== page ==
I am in an interesting position with respect to a colleague of mine. We disagree on where the FKLI, the Malaysian futures, is potentially going next. He believes it is going up. I believe the next best bet is down. Who is correct? Who knows?

Contrary to popular opinion, technical traders do not always know where the market is going with a high degree of certainty. However, we do know where there are chinks in the market armour, where trades MIGHT develop. Depending on the limitations and style of the trader, we favour different chinks. That is fine, and it is why we might end up with different opinions. The key trait that successful traders share, however, is that we are able to enter our trades with very small risk for very large potential reward.

Here is the trade as an example.

July 12th 2018 FKLI Daily.jpg

I believe the downward  momentum  of the trend isn’t spent yet. The trend is not quite at its end, although it certainly shows signs of slowing down. On the other hand, he believes that the downward trend is over, at least temporarily. We might even both be right – prices may move upwards briefly, in accordance with his beliefs, and he may be able to grab some points from the index, or the corresponding move in stocks. If he is absolutely correct, and this turns out to be a major low in the market, then he will have caught it very near the bottom – on the first higher high.

For my side, I would have two trades. I expect the market to go lower, and if it does, I would have a long trade soon after, as I agree that the trend does look very close to ending. However, in the mean time, I can actually trade to the short side, when prices reach a level of resistance.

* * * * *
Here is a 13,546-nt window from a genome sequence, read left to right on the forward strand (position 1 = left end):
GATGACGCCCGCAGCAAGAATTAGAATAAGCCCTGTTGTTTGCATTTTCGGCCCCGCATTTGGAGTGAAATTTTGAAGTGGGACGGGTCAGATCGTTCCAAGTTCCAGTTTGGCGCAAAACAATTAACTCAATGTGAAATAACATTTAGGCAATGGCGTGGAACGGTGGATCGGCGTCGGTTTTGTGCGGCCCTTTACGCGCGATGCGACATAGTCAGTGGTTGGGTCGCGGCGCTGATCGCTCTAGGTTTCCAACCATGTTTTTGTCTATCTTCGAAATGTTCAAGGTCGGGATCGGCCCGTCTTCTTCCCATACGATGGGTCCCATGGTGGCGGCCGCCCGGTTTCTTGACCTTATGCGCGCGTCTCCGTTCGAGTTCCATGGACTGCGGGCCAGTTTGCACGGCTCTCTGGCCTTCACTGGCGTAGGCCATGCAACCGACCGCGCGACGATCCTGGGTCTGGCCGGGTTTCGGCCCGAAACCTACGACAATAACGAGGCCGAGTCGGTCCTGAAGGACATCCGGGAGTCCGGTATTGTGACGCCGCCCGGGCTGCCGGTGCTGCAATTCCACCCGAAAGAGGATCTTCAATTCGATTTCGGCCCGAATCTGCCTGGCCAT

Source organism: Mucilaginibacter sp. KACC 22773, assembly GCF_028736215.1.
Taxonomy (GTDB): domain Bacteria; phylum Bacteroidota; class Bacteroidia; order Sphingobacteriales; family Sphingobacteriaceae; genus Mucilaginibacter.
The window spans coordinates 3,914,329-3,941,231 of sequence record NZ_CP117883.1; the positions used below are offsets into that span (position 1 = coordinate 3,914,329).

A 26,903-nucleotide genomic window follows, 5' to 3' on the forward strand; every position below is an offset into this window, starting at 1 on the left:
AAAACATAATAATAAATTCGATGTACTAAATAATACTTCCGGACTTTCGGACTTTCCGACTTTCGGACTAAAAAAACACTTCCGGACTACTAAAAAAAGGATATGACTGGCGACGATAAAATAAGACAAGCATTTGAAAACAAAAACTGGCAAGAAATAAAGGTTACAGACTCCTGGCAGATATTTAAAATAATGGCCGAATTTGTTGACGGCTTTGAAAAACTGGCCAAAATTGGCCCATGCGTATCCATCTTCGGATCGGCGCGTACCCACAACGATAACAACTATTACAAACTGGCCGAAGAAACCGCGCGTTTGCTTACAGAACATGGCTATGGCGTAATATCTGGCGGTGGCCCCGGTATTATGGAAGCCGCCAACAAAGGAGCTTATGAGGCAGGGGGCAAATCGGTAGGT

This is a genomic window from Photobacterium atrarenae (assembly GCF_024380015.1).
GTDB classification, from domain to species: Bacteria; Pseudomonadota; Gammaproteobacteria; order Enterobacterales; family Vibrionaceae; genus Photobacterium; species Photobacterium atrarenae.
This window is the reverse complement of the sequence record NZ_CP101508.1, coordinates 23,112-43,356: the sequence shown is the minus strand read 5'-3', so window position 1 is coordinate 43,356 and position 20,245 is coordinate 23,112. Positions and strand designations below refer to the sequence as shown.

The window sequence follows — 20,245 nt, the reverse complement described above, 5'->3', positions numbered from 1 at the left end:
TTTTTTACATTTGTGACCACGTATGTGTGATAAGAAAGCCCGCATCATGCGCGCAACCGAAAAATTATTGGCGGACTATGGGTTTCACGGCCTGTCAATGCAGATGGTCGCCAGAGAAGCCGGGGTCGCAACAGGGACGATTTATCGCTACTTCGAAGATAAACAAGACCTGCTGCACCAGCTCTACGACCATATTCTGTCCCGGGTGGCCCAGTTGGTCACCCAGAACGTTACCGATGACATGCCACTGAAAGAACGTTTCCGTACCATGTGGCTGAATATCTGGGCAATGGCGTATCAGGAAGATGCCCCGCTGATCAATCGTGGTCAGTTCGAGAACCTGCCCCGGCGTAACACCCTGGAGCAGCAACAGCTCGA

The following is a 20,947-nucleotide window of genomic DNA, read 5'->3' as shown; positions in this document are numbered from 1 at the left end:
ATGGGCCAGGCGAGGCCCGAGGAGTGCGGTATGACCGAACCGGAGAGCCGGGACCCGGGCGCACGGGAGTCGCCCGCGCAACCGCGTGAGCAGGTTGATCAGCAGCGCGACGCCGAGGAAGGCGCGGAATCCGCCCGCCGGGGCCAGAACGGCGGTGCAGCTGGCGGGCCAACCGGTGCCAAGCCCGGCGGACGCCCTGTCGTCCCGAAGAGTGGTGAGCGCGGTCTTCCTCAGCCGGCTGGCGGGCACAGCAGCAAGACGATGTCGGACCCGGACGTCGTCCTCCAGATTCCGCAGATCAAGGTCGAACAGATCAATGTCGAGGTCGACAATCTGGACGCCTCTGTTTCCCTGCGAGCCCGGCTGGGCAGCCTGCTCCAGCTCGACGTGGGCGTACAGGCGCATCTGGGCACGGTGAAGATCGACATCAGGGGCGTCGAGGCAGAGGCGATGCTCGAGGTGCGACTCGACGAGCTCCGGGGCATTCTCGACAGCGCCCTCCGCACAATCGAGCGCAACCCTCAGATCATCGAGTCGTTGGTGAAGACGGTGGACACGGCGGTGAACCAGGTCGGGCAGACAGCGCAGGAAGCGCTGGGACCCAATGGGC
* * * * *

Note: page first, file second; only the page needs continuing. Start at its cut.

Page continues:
July 12th 2018 FKLI Hourly.jpg

The hourly chart depicts my potential shorting zone: 1709.69-1726.66. Prices have risen nearly to the Blue Box. This is where you see the differences between and similarities of good traders. I am watching for a potential reversal here to continue the daily trend, and a short here could well result in an excellent trade moving towards a new low, or at least with a sufficient reaction for me to trade manage a scalp. My colleague is looking for this zone to break, which will give it room to rise. We both expect this to be a make-or-break situation, but our analytical styles bias us in different directions.

The zone might just be broken to the topside with no reaction for me to enter a trade whatsoever. (I’m actually looking for a small divergence with a candlestick entry.) Nonetheless, this is an interesting setup, because it shows that even with similar tools, traders can end up with differing viewpoints.

Kaye Lee
Head Trader Consultant
www.straighttalktrading.com